Disrupting the Dinner Table

Disrupting the Dinner Table is a theatrical set-up around the dinner table as the centerpiece of a house. The house is the main manifestation of a sedentary culture, like Simone de Beauvoir describes it: “The ideal of happiness has always taken material form in the house … Within its walls the family is established as a discrete cell or a unit group and maintains its identity as generations come and go; the past, preserved in the form of furniture and ancestral portraits, gives promise of a secure future”.[i]


At dinner, family life, intimacy, conflict and marriage is executed. The table is what we could call a kinship object, which gives form to the family as a social gathering, as the tangible thing over which the family gathers.[ii]


The dinner table is a rich narrative topoi from which I’ll take the following: the TV show Dallas, (theatrical remakes/alterations of Miss Ellie calling to sit down and have dinner), Judy Chicago’s Dinner Party, and Yuri Lotman’s insight into the domestic arrangements of the Russian aristocracy, as described in his book High Society Dinners.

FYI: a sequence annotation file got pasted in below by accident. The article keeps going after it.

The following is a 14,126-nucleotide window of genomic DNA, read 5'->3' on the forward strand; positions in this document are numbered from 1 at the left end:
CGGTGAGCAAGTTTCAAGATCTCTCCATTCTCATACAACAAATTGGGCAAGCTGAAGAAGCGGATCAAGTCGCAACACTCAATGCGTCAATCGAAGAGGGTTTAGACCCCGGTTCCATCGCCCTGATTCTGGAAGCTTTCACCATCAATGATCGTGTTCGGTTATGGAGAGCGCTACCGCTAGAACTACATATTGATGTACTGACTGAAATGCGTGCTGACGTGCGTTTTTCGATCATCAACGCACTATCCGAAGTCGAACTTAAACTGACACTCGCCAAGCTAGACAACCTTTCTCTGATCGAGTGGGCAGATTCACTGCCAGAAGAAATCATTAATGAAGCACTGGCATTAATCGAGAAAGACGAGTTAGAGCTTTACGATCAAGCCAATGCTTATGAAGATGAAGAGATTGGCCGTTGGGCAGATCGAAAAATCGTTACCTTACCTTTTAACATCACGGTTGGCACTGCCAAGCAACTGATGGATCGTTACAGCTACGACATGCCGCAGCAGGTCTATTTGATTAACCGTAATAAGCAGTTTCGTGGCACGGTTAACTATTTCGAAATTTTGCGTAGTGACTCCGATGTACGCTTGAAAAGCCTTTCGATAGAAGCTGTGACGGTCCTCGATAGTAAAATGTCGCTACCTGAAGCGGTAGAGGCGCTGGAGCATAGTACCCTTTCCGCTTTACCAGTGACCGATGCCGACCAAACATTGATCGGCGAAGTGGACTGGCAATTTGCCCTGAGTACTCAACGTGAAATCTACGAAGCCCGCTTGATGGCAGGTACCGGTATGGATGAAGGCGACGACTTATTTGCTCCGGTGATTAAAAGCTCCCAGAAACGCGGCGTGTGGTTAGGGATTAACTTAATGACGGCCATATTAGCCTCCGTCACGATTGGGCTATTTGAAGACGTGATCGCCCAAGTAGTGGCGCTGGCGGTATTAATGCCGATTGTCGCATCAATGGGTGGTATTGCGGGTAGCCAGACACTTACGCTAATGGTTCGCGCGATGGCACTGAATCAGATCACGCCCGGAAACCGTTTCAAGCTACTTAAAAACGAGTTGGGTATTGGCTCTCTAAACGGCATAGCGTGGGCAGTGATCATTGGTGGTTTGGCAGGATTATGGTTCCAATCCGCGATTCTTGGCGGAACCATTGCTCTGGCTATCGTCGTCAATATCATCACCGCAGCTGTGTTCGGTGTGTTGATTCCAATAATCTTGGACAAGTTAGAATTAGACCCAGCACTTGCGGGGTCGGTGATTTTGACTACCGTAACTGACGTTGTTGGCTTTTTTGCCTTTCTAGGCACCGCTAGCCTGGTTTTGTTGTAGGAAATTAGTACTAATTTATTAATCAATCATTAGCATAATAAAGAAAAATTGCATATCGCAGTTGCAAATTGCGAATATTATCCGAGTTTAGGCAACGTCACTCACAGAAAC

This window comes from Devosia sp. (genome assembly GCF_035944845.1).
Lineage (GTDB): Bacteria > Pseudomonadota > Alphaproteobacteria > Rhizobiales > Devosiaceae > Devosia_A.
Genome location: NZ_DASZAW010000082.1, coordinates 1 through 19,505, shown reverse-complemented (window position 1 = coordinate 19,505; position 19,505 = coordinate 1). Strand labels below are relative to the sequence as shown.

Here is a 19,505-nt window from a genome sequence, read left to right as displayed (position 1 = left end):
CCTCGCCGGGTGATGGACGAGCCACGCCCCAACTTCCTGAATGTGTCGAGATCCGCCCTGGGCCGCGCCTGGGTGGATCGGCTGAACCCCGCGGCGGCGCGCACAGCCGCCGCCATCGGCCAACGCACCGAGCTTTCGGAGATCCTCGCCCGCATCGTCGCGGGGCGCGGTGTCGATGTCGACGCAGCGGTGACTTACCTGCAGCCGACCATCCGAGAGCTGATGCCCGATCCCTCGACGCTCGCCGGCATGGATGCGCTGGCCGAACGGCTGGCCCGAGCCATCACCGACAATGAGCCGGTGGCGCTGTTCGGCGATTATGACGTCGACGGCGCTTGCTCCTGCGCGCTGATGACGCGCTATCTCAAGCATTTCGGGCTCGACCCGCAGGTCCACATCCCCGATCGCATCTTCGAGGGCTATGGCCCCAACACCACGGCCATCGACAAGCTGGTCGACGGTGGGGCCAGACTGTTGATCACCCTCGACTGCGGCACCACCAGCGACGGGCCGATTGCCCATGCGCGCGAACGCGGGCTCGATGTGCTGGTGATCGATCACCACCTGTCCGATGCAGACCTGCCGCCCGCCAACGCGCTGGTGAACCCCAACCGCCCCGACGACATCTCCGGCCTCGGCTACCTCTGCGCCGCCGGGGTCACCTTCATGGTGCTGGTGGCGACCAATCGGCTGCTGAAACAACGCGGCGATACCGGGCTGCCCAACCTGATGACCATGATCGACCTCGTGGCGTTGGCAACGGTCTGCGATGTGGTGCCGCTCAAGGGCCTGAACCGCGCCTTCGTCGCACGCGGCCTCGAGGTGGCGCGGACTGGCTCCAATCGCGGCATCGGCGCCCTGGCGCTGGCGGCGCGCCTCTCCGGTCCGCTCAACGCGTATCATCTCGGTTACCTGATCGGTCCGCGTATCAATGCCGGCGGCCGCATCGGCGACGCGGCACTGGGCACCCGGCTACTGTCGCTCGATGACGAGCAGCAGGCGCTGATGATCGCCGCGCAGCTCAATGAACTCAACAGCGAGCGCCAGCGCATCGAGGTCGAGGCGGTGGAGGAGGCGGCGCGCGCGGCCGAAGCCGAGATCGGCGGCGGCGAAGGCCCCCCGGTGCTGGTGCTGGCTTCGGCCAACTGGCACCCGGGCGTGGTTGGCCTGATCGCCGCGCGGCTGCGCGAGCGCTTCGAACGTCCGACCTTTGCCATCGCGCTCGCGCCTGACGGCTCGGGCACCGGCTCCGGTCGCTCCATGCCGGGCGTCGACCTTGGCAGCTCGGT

Disruptions will vary and derive from banned lamentations around the topical space: table manners, eating disorders, food allergies, not getting enough, who cooks, who serves, as well as forms of union and forms of strike may prove to be yielding. Participants of the dinner may be performers, improv players, and audience members.


Also field trips to family homes in different cultures and their dinner routines may serve as a starting for a performative investigation that disrupts the dinner table and looks at the consequences of that disruption.

[i] Simone de Beauvoir, The Second Sex, Vintage, ([1949] 1997), 467.

[ii] Sarah Ahmed, Queer Phenomenology, (Duke University Press, 2006) 81.


Judy Chicago, The Dinner Party


Yuri Lotman Does High Society


Tintoretto, The Last Supper